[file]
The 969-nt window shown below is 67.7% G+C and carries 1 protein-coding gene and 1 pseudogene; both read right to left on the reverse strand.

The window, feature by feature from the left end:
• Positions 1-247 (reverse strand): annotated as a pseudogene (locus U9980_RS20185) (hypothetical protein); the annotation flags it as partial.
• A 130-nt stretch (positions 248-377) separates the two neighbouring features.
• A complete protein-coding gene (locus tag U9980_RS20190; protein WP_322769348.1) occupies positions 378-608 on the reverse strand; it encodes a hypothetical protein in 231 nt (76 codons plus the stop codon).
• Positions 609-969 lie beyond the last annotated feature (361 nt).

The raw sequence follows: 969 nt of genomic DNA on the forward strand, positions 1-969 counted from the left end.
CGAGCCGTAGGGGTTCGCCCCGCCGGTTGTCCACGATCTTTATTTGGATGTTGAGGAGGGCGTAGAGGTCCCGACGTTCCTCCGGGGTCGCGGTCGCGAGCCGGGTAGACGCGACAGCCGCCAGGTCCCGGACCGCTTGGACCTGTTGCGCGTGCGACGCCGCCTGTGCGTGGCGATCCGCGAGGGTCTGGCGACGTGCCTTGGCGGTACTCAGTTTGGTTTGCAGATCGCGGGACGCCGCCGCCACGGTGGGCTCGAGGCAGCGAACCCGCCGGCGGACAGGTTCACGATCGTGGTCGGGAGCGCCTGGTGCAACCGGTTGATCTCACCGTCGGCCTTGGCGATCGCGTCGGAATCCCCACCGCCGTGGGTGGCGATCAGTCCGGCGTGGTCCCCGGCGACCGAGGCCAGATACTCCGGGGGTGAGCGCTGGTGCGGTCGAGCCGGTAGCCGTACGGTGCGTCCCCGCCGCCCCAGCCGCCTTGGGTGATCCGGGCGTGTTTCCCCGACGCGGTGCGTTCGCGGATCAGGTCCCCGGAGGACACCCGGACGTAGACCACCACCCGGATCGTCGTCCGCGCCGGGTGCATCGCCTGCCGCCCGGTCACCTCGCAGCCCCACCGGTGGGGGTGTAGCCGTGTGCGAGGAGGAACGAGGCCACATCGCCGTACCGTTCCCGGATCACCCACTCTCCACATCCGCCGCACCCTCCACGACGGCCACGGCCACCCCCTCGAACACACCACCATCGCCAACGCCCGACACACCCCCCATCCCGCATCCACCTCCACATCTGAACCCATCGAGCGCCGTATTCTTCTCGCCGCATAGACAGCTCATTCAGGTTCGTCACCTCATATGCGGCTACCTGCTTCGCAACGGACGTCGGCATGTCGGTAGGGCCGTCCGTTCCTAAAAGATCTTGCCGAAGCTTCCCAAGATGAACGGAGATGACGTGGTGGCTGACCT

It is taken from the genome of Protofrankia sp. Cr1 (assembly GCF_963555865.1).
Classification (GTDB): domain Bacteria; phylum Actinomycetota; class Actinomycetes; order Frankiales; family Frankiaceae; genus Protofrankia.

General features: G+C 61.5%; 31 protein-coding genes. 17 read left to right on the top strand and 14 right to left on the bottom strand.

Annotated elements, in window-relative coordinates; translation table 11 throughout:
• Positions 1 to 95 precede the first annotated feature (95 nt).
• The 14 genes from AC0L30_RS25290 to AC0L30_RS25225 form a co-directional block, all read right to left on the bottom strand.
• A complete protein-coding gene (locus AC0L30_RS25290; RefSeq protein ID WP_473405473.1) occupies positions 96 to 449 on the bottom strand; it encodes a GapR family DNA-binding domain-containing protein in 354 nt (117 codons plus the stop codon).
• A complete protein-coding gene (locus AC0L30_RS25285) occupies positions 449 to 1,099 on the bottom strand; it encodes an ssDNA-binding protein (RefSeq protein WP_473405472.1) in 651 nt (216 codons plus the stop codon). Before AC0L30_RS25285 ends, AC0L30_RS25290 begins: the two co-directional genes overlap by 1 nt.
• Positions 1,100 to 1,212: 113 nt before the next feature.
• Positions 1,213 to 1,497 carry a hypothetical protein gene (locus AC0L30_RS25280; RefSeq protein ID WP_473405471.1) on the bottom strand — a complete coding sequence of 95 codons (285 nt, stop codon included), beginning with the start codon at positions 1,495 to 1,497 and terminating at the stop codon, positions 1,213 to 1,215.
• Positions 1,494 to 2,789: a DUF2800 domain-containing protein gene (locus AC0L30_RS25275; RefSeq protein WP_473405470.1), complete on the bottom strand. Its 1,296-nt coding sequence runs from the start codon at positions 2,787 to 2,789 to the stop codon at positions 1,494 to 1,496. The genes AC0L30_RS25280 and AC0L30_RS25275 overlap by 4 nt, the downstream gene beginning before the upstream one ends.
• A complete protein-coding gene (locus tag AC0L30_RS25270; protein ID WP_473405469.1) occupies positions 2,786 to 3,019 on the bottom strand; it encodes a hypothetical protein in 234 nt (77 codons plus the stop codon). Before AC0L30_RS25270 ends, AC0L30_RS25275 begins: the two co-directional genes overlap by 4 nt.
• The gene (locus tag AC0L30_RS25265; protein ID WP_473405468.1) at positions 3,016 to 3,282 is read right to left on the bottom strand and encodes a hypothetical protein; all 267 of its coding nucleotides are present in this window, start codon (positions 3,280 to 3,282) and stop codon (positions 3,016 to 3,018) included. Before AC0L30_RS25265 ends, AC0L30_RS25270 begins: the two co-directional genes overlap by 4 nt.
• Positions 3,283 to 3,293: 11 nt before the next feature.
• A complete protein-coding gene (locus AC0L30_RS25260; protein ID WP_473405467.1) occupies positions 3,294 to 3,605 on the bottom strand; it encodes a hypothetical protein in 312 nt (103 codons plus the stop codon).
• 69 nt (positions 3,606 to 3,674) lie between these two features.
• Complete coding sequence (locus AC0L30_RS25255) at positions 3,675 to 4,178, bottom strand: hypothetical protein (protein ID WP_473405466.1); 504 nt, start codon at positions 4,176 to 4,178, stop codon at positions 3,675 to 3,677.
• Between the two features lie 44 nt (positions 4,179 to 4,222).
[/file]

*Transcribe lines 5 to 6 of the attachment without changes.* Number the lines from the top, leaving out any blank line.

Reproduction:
• A complete protein-coding gene (locus tag U9980_RS20190; protein WP_322769348.1) occupies positions 378-608 on the reverse strand; it encodes a hypothetical protein in 231 nt (76 codons plus the stop codon).
• Positions 609-969 lie beyond the last annotated feature (361 nt).